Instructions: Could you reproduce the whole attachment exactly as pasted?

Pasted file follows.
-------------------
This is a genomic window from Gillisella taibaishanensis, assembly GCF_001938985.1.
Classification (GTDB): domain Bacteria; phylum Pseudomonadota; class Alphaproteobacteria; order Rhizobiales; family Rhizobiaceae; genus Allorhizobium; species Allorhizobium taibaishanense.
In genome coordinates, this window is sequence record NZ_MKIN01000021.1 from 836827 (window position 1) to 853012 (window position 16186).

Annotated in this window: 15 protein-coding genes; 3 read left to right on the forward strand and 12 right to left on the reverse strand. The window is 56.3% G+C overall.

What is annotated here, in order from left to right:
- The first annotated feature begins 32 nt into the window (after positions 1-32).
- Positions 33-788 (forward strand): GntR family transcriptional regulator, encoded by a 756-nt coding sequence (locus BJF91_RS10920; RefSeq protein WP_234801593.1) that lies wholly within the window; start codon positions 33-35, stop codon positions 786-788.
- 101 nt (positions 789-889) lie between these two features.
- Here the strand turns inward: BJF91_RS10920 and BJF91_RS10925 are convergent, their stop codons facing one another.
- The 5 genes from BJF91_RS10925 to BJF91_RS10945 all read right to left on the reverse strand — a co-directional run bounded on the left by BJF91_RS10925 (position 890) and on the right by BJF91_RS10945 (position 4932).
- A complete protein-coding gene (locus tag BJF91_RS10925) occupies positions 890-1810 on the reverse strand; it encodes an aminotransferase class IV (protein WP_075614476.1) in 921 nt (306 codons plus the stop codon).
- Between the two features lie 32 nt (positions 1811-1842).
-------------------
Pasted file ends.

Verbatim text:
This is a genomic window from Gillisella taibaishanensis, assembly GCF_001938985.1.
Classification (GTDB): domain Bacteria; phylum Pseudomonadota; class Alphaproteobacteria; order Rhizobiales; family Rhizobiaceae; genus Allorhizobium; species Allorhizobium taibaishanense.
In genome coordinates, this window is sequence record NZ_MKIN01000021.1 from 836827 (window position 1) to 853012 (window position 16186).

Annotated in this window: 15 protein-coding genes; 3 read left to right on the forward strand and 12 right to left on the reverse strand. The window is 56.3% G+C overall.

What is annotated here, in order from left to right:
- The first annotated feature begins 32 nt into the window (after positions 1-32).
- Positions 33-788 (forward strand): GntR family transcriptional regulator, encoded by a 756-nt coding sequence (locus BJF91_RS10920; RefSeq protein WP_234801593.1) that lies wholly within the window; start codon positions 33-35, stop codon positions 786-788.
- 101 nt (positions 789-889) lie between these two features.
- Here the strand turns inward: BJF91_RS10920 and BJF91_RS10925 are convergent, their stop codons facing one another.
- The 5 genes from BJF91_RS10925 to BJF91_RS10945 all read right to left on the reverse strand — a co-directional run bounded on the left by BJF91_RS10925 (position 890) and on the right by BJF91_RS10945 (position 4932).
- A complete protein-coding gene (locus tag BJF91_RS10925) occupies positions 890-1810 on the reverse strand; it encodes an aminotransferase class IV (protein WP_075614476.1) in 921 nt (306 codons plus the stop codon).
- Between the two features lie 32 nt (positions 1811-1842).